For Banyan’s Noren, a connection with the customer will have the most significant impact on digital engagement and customer loyalty — creating more meaningful intersections between partners, merchants, and customers.
Retail media networks (RMN) are important, and although they aren’t emerging, Noren believes they should be a bigger focus than ever for companies of all sizes.
“It’s a misconception that you need millions of customers or thousands of brick-and-mortar stores to have an RMN,” he explains. “A great example of what makes an RMN valuable is the retailer Dollar General. They have created deep relationships with consumers who are difficult to reach through other channels, and 75% of the markets they serve have 20,000 or fewer customers. Because of this, they can provide brands with hard-to-get first-person consumer data.”
Noren proposes using banks as a channel as another option. To date, the use of “banks-as-a-channel” for brands to cultivate customer loyalty has been sporadic, superficial, and disjointed from most core marketing objectives. By connecting the merchant’s understanding of the consumer for activation in the bank environment, merchants can foster closer ongoing relationships with their bank partners by collaborating on their shared customers — not only for the merchant itself but also for the brand manufacturers that sell through its stores. This is how banks can become a truly viable and meaningful channel to engage, habituate, and expand loyalty.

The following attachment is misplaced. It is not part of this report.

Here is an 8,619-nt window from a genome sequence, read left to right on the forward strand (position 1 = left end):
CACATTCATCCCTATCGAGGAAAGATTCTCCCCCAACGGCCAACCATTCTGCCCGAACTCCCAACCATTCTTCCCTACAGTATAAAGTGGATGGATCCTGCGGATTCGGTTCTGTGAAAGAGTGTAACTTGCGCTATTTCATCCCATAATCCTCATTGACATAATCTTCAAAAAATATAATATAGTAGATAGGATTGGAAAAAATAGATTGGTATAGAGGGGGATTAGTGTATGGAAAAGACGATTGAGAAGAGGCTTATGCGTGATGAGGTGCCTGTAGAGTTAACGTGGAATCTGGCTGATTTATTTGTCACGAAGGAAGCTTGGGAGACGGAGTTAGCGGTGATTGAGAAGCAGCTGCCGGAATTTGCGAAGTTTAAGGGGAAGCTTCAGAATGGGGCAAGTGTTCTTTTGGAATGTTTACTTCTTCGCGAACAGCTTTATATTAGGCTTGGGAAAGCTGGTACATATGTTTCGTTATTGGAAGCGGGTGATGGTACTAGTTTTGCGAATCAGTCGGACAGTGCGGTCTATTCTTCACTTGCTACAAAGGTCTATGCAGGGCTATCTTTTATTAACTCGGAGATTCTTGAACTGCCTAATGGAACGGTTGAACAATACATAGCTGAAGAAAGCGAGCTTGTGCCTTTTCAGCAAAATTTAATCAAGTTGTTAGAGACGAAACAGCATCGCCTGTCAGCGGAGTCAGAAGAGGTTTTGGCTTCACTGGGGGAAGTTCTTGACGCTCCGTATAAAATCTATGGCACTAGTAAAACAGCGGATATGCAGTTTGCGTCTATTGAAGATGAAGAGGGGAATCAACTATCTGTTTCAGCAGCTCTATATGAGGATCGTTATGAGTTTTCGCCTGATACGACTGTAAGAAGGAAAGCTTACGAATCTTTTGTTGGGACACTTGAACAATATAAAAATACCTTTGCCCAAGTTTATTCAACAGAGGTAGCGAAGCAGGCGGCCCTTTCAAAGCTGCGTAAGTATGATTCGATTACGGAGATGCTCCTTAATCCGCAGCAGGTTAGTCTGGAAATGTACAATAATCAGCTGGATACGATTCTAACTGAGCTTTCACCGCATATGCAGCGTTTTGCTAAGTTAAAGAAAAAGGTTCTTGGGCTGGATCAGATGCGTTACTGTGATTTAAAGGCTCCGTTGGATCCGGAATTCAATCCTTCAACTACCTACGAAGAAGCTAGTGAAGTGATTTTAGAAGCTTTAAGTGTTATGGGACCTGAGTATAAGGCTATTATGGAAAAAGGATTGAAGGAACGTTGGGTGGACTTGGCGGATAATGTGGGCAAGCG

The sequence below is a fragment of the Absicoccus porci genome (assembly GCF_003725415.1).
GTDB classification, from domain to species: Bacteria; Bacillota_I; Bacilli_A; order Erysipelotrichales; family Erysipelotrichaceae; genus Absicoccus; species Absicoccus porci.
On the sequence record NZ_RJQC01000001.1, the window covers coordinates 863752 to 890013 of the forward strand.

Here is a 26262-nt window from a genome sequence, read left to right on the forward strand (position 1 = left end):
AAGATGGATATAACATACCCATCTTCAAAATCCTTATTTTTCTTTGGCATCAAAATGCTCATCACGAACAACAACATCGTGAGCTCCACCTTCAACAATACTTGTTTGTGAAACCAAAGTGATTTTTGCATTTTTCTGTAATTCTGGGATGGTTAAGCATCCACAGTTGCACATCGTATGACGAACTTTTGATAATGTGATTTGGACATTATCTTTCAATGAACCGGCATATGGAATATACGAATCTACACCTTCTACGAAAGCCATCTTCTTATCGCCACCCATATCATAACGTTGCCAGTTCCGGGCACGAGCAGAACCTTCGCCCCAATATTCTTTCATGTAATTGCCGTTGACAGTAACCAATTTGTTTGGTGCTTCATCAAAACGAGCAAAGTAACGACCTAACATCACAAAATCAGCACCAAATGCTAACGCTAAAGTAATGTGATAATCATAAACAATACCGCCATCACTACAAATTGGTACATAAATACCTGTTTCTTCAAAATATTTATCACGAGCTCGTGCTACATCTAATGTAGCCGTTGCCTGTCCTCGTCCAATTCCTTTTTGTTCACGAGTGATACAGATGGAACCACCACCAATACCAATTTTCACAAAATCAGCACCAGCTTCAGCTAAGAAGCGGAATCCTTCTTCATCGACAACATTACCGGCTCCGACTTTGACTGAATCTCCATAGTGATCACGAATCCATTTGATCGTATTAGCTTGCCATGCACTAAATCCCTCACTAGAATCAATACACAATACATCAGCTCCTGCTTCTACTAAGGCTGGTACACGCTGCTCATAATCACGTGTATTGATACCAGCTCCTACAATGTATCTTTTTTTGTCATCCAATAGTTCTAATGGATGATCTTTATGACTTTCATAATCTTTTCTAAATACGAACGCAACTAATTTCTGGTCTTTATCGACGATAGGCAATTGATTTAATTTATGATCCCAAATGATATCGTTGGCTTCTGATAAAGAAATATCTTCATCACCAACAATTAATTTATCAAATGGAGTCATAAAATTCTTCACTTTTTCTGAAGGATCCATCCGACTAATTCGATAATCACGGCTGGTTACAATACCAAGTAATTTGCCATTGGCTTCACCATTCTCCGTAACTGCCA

Looking ahead, Barnett sees Generative AI and NFTs as game-changers for loyalty programs.
“Imagine members getting rewards or content that are not just personalized but uniquely theirs, thanks to AI,” says Barnett. “With NFTs, it could include exclusive digital assets members can own, trade, or sell, adding a whole new level of exclusivity, monetization, and ownership to loyalty programs — think special tiers, unique benefits or rewards, and even one-of-a-kind partnerships.”
Personalized experiences have cemented their place in customer loyalty marketing and digital business strategy to drive relationship building with permanence. Schrenkeisen sees mass media and broad-net offers as no longer suiting the needs of loyalty members.
“If you’re not personalizing at some level, you’re late,” says Schrenkeisen. “But there’s an opportunity to catch up! Marketers can start making strides toward personalization by advancing their segmentation from transactional behaviors toward attitudinal shifts, solidifying their data foundations and breaking down data silos, and rounding out their martech stacks to prepare for machine learning, marketing automation, and AI messaging development.”
As new technologies continue to shape the landscape of customer loyalty, brand marketers and loyalty professionals will need to recognize the trends that impact their strategies and be prepared to adapt as customer expectations evolve. By leveraging the right technologies at the right time, brands can become better positioned to build stronger customer relationships and deepen lasting emotional loyalty.